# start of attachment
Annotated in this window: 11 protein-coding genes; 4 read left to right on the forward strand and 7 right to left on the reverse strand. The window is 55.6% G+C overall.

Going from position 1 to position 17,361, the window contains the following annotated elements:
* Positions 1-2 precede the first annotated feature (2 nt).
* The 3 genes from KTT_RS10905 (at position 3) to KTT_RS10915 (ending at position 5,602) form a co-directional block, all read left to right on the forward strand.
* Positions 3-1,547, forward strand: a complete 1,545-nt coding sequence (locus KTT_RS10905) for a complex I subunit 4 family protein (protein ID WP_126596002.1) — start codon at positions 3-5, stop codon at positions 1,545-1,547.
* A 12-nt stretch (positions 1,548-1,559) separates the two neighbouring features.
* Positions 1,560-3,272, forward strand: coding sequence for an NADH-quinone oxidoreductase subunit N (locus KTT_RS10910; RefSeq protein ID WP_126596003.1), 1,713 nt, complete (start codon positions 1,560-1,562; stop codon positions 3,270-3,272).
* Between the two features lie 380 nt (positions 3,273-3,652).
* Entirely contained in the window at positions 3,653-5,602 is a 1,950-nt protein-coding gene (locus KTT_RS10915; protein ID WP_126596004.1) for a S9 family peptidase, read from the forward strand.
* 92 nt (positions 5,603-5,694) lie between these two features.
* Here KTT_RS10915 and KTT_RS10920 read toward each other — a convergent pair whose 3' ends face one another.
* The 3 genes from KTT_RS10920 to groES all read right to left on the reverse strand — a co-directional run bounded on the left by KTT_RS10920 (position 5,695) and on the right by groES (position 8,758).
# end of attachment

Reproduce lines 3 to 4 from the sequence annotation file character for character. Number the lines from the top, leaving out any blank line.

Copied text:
* Positions 1-2 precede the first annotated feature (2 nt).
* The 3 genes from KTT_RS10905 (at position 3) to KTT_RS10915 (ending at position 5,602) form a co-directional block, all read left to right on the forward strand.